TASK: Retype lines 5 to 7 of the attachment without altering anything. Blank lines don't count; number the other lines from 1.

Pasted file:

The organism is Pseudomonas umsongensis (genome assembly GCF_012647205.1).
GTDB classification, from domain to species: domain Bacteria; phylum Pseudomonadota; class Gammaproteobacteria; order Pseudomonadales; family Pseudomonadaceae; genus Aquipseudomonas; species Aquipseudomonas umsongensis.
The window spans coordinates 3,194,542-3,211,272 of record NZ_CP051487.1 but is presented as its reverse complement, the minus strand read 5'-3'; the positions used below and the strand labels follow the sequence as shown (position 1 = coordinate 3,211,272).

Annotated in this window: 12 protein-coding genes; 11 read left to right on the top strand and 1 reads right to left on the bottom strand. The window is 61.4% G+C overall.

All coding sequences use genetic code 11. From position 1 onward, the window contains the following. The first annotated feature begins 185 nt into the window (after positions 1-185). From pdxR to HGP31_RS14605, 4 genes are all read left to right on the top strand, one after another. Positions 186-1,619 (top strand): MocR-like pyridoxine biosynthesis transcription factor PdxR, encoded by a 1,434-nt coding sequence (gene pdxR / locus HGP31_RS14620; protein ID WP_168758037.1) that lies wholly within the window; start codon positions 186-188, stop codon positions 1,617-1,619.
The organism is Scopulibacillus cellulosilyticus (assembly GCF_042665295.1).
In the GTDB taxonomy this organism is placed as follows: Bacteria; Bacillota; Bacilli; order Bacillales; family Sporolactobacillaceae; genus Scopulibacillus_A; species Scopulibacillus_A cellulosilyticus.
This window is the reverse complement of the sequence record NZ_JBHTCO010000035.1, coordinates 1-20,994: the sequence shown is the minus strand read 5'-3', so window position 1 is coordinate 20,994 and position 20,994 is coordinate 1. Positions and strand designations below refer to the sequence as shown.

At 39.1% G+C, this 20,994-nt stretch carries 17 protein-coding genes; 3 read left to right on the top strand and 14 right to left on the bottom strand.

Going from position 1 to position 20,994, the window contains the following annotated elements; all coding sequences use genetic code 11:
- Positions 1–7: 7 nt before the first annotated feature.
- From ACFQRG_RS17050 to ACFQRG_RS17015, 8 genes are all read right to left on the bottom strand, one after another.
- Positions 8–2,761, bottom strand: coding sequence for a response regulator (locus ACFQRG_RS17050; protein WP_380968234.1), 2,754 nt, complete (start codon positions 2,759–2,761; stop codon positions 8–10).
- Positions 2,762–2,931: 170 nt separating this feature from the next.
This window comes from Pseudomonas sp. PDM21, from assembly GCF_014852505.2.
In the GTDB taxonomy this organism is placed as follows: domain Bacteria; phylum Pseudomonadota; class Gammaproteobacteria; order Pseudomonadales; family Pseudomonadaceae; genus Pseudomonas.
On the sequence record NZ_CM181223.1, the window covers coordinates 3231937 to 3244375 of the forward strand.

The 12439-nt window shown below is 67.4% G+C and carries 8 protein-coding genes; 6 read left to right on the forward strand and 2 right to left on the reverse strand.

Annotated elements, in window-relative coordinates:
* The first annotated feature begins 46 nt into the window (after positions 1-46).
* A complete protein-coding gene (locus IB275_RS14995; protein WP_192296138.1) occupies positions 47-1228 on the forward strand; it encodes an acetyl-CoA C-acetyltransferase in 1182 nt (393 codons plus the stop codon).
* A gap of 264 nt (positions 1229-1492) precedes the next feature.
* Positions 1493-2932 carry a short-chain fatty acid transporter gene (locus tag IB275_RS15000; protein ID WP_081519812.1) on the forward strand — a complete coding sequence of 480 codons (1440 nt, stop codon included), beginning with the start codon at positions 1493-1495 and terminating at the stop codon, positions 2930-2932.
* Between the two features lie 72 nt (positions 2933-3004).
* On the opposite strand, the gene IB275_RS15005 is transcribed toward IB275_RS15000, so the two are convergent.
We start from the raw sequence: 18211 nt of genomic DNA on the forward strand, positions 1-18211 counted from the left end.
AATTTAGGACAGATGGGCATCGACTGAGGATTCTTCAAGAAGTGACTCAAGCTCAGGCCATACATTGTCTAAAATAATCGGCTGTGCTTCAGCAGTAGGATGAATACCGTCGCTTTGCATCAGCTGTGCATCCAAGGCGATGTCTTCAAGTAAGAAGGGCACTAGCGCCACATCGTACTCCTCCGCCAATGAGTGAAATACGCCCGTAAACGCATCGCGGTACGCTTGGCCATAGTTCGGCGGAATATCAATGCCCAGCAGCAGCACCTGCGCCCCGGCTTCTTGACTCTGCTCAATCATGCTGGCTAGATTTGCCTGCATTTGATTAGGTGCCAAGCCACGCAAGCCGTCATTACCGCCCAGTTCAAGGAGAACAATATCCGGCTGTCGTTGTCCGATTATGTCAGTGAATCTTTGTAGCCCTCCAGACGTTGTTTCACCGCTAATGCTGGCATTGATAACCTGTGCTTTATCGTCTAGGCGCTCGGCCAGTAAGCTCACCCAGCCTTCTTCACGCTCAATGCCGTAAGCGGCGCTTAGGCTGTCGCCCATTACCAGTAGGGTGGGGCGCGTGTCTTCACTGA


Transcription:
All coding sequences use genetic code 11. From position 1 onward, the window contains the following. The first annotated feature begins 185 nt into the window (after positions 1-185). From pdxR to HGP31_RS14605, 4 genes are all read left to right on the top strand, one after another. Positions 186-1,619 (top strand): MocR-like pyridoxine biosynthesis transcription factor PdxR, encoded by a 1,434-nt coding sequence (gene pdxR / locus HGP31_RS14620; protein ID WP_168758037.1) that lies wholly within the window; start codon positions 186-188, stop codon positions 1,617-1,619.
The organism is Scopulibacillus cellulosilyticus (assembly GCF_042665295.1).
In the GTDB taxonomy this organism is placed as follows: Bacteria; Bacillota; Bacilli; order Bacillales; family Sporolactobacillaceae; genus Scopulibacillus_A; species Scopulibacillus_A cellulosilyticus.